1. A method comprising:
- printing devices on a substrate such that the devices are randomly arranged on the substrate;
- covering the devices and areas between the devices with a first layer such that bumps are in the first layer coinciding with the locations of the devices;
- depositing a liquid second layer overlying the first layer that does not adhere to the bumps so that the liquid second layer only resides in areas between the bumps, due to surface tension, resulting in at least portions of the bumps protruding through the liquid second layer;
- curing the liquid second layer to form a cured second layer; and
- depositing a first material over the bumps and the cured second layer, wherein the first material only adheres to the bumps that protrude through the cured second layer, such that the first material is self-aligned with the devices.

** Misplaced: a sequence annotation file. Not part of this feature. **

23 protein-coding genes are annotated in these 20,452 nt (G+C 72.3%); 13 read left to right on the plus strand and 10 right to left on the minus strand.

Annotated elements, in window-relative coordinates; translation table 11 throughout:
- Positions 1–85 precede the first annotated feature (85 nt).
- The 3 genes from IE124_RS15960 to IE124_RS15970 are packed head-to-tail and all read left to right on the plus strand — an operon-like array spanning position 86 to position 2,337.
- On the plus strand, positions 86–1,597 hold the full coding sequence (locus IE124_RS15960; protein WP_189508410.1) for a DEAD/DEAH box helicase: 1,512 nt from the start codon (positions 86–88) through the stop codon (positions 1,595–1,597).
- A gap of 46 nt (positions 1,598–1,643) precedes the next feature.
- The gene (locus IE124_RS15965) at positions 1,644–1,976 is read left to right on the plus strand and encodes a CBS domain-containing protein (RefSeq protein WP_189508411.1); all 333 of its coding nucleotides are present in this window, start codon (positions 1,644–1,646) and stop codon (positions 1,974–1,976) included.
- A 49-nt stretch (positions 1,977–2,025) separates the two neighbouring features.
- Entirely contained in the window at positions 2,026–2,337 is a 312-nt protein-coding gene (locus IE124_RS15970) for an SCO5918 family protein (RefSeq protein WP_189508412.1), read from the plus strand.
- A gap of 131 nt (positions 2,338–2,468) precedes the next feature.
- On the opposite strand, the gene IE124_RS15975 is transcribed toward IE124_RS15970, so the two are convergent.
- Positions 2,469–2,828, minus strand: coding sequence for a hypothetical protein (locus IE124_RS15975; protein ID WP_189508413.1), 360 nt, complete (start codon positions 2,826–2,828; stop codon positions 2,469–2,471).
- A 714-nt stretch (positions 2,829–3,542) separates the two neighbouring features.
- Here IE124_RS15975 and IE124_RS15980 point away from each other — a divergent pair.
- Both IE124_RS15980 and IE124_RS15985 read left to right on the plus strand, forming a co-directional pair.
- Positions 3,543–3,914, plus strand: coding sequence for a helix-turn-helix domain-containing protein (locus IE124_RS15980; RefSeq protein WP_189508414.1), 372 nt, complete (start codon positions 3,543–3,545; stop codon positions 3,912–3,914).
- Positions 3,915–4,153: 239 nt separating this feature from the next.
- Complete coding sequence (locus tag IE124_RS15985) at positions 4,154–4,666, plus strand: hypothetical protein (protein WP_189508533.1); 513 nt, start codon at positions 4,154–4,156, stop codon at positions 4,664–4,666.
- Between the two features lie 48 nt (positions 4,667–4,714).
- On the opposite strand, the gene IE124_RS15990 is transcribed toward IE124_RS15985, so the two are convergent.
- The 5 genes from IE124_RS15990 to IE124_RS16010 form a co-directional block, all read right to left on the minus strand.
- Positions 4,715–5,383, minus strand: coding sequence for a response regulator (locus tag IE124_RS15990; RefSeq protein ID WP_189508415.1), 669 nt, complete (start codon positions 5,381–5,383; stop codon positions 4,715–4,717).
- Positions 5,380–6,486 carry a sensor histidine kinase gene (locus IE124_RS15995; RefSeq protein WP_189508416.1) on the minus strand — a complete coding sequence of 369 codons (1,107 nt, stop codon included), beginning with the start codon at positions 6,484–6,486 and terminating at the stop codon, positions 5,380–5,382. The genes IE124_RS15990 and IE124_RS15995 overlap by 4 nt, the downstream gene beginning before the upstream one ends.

2. The method of claim 1 wherein the devices are light emitting diodes (LEDs) printed on the substrate, and the first material that adheres to the bumps comprise optical structures self-aligned with the LEDs.
3. The method of claim 2 wherein the first layer comprises an electrically conductive layer that electrically contacts an electrode of the LEDs.
4. The method of claim 3 wherein the cured second layer is an omniphobic layer.
5. The method of claim 2 wherein the first material comprises a transparent lens material.
6. The method of claim 2 wherein the first material comprises a diffusing lens material.
7. The method of claim 2 wherein the first material comprises a wavelength conversion material in a binder.
8. The method of claim 2 wherein the LEDs have a top electrode that causes the bumps in the first layer.
9. The method of claim 8 wherein the first layer comprises a metal nano-wire layer forming a transparent conductor layer.
10. The method of claim 1 wherein the second layer directly contacts the first layer.